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Saturday, October 10, 2009

October Musings

If April is the cruelest month, as per TS Eliot, October has to be the exact opposite. Though, in fact, it was the loveliness of April that occasioned that Eliot line, I think. The beauty of October is still the opposite of April's; Instead of the heartbreak of new life, breeding lilacs out of the dead land, it's the heartbreak of knowing any day now we'll be greeted by the results of that first killing frost. Right now everything in the yard seems to be at its most vibrant, full of life and color. Here, of course, I'm speaking of the perennials, the maximilian sunflowers, tithonia, salvia leucantha, and all the other salvia, goldenrod, ruellia, desert marigolds, several different flowering sedum, all the wonderful creeping things that have finally taken hold on the new berm, even the pink Mexican primroses are stunning right now. The weather is still glorious, blue skies/golden and warm during the day, just chilly enough for great sleeping at night. We have even considered laying and lighting a fire the past two nights, but ended up getting caught doing other things until it was too close to bedtime. It's my favorite time of year, always has been any place I've ever lived. Well, maybe not Dallas, it's often still too much like summer there in October, and this year it seems to be raining all the time.

But, here's the thing, a few months back we foolishly jumped at the chance to register for a three day birding weekend back at the beach in Delaware (where, up til Memorial Day 2006, we lived), on the temptation of an email sent us by a friend. Well, we miss the ocean so constantly that Peg's siren song just caught us at a weak moment. And now that weekend is upon us.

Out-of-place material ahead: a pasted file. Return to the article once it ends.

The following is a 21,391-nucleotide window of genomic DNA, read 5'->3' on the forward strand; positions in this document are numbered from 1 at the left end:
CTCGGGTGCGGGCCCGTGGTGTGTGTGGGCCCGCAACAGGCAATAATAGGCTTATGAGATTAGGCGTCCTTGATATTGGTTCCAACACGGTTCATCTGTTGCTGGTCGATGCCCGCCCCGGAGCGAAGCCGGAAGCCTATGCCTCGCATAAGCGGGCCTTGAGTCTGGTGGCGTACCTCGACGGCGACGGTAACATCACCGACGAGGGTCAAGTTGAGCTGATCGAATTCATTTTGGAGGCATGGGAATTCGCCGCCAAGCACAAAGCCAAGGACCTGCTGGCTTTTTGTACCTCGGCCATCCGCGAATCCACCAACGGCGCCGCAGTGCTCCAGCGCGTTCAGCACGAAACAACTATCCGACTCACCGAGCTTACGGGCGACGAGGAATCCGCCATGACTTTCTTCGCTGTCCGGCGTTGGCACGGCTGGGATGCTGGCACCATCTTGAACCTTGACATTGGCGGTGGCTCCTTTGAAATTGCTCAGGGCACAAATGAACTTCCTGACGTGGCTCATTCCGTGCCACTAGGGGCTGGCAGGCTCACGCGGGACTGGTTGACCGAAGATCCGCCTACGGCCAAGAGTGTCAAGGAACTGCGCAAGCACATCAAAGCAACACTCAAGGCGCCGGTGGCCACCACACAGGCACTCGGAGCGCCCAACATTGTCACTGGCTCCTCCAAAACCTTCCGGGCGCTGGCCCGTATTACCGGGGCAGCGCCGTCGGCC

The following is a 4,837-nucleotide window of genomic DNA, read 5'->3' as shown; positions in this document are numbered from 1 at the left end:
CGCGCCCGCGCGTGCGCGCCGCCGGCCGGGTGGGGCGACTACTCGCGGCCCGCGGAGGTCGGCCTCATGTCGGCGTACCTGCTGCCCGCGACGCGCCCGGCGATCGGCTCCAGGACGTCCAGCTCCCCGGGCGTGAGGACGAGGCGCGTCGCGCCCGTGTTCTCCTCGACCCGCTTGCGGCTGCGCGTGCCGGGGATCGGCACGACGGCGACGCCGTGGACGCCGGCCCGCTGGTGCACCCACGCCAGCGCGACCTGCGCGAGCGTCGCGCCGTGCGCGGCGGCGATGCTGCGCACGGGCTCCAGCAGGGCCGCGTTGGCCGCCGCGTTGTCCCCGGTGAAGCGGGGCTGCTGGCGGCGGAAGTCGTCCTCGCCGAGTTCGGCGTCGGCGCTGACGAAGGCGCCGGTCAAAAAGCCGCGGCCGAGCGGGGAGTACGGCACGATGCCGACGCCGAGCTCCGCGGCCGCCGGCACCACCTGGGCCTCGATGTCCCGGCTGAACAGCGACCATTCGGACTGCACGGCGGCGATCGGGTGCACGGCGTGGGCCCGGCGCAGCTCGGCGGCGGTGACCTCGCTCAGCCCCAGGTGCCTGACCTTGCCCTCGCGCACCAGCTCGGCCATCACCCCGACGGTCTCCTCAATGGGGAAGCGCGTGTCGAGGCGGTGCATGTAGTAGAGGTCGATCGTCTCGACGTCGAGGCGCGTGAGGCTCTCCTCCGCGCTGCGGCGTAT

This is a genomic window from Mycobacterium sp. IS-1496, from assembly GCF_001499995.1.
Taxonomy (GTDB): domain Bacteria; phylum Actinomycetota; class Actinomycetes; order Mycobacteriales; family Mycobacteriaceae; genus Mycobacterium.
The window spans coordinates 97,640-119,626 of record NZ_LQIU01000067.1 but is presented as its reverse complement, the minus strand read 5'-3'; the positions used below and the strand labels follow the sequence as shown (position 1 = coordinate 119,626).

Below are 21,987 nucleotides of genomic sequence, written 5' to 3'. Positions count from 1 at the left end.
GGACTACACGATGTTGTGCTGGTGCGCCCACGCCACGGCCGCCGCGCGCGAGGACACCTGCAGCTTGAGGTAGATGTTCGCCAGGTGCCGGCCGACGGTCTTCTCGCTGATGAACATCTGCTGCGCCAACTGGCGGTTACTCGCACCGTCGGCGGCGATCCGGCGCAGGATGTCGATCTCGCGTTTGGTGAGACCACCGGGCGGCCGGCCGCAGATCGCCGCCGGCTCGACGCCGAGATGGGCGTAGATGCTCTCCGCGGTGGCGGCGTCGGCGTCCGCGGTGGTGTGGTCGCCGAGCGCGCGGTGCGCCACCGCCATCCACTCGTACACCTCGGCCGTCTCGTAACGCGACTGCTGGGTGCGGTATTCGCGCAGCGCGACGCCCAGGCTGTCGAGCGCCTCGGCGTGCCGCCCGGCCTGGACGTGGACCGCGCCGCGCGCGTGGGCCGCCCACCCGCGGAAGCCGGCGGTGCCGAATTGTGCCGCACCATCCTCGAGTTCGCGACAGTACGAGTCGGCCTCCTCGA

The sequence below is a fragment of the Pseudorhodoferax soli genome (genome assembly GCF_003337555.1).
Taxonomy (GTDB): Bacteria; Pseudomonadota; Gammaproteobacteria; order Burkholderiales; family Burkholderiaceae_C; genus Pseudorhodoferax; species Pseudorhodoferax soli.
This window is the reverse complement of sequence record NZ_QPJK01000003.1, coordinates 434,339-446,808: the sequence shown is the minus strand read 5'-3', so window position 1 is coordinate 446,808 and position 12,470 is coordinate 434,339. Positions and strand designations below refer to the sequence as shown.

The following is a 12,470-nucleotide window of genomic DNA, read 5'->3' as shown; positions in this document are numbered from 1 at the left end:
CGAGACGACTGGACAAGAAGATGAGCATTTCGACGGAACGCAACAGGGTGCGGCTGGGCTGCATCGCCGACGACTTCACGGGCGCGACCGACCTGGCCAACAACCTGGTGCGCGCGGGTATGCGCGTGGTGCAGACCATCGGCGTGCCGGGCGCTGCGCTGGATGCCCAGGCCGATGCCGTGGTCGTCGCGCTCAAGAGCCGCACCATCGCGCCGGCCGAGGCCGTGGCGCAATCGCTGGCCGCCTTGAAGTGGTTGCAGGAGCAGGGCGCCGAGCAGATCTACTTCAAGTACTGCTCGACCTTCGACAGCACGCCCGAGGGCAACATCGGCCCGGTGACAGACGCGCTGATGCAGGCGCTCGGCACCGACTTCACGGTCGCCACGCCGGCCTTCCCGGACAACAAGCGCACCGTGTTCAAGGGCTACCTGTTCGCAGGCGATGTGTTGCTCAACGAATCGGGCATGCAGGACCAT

We leave from the Sunport this coming Wednesday and will be gone for a week. We've arranged a housesitter to keep all the living things alive while we're gone, that would be the cats and the gardens, but will she pay enough attention? As I mentioned in the previous post, the tomatoes and peppers are still producing, all the herbs are in full swing. I need to get out there this weekend and cut some of the herbs and dry them for use during the winter months ahead. I've bought frost blankets to cover the incipient cool weather crops that are coming up: lettuce, chard and spinach, and when I look at the ten day forecast it looks like this indian summer weather will continue until we come home, so maybe I should stop worrying. If I hold my mouth right the entire time I'm kayaking and birding and eating fresh fish (which I haven't yet managed to transition away from, though it's hard to find fresh fish here in the desert) the frost blankets can stay unneeded in the cupboard. And we will have the wonderful opportunity to enjoy October's glory in two of our favorite places: the mountains and the beach.

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